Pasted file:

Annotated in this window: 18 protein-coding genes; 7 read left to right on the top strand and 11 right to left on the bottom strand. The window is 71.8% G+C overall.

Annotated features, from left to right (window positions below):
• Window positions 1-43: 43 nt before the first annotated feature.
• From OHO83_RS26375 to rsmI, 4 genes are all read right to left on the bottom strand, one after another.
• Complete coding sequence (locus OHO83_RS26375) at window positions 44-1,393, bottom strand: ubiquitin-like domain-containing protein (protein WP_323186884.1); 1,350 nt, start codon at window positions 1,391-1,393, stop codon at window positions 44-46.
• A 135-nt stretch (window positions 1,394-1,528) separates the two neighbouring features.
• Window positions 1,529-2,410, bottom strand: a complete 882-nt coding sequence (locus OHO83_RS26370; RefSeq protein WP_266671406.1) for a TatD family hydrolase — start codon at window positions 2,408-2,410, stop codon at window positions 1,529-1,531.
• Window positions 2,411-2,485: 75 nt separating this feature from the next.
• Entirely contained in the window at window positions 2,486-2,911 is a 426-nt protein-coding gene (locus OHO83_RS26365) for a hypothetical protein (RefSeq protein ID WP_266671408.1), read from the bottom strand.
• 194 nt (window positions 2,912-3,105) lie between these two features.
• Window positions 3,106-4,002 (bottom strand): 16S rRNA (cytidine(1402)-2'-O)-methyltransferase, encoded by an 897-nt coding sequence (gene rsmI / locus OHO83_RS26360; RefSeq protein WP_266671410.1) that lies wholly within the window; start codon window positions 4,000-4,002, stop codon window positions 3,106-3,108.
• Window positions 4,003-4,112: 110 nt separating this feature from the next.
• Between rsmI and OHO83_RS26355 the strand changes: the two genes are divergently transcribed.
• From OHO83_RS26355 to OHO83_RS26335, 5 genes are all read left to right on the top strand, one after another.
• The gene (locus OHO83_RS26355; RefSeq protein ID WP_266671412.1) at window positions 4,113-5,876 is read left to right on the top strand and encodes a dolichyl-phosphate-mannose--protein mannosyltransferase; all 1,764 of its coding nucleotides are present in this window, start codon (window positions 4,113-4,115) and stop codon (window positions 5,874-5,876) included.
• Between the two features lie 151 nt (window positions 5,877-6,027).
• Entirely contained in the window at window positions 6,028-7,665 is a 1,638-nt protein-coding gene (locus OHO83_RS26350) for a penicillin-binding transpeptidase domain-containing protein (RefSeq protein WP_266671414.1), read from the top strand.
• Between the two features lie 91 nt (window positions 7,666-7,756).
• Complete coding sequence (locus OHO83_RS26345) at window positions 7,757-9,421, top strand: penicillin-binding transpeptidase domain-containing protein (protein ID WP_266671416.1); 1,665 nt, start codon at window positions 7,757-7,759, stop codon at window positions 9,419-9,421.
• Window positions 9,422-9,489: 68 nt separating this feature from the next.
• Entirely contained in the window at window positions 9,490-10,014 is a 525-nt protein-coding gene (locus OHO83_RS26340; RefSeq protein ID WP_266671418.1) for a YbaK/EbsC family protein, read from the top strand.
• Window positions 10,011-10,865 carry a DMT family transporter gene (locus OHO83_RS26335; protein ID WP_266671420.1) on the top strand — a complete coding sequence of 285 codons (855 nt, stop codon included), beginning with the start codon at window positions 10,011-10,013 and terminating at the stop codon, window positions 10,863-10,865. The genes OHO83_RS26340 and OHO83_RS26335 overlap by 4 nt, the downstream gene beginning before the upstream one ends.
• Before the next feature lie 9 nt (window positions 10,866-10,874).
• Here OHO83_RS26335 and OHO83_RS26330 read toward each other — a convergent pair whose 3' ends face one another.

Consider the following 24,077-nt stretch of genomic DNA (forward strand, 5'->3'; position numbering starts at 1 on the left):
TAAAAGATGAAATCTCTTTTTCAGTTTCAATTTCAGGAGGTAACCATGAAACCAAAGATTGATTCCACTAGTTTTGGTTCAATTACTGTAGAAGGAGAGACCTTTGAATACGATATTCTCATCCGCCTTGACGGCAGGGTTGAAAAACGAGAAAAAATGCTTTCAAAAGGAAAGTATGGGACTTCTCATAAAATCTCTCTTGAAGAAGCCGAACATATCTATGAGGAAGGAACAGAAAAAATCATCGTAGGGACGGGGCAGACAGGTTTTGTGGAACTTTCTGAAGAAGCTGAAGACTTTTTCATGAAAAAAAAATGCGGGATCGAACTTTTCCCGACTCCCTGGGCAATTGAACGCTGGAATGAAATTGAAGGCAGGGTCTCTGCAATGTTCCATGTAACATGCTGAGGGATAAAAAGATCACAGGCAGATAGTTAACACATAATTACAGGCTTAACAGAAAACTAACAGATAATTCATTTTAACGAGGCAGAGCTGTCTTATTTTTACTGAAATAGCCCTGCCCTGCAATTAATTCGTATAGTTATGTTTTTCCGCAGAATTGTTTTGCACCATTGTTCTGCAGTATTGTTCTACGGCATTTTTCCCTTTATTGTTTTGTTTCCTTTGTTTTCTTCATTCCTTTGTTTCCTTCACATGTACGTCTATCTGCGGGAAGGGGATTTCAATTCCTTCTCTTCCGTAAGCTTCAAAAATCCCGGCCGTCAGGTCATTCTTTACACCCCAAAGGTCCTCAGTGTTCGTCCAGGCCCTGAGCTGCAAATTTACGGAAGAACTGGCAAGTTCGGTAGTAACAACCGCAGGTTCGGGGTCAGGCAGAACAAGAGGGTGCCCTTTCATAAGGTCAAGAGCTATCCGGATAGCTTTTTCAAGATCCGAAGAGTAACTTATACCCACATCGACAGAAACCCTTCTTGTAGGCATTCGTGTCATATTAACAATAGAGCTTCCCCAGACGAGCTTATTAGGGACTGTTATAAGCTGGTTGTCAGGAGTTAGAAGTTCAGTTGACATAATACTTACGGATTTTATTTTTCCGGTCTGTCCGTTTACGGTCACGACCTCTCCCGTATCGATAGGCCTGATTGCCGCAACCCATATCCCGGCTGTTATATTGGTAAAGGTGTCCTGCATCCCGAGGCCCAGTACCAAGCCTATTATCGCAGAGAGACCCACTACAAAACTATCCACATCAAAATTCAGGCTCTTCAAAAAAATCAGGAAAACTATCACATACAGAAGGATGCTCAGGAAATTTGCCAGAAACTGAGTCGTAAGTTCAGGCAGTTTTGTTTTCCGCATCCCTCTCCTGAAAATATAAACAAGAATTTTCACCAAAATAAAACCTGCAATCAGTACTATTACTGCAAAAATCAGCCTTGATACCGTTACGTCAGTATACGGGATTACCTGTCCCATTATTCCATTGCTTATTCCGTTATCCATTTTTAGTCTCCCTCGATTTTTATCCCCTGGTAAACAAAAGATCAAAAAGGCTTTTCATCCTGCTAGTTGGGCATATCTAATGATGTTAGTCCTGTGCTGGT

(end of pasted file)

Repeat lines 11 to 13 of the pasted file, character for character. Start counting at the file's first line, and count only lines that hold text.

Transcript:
• Window positions 3,106-4,002 (bottom strand): 16S rRNA (cytidine(1402)-2'-O)-methyltransferase, encoded by an 897-nt coding sequence (gene rsmI / locus OHO83_RS26360; RefSeq protein WP_266671410.1) that lies wholly within the window; start codon window positions 4,000-4,002, stop codon window positions 3,106-3,108.
• Window positions 4,003-4,112: 110 nt separating this feature from the next.
• Between rsmI and OHO83_RS26355 the strand changes: the two genes are divergently transcribed.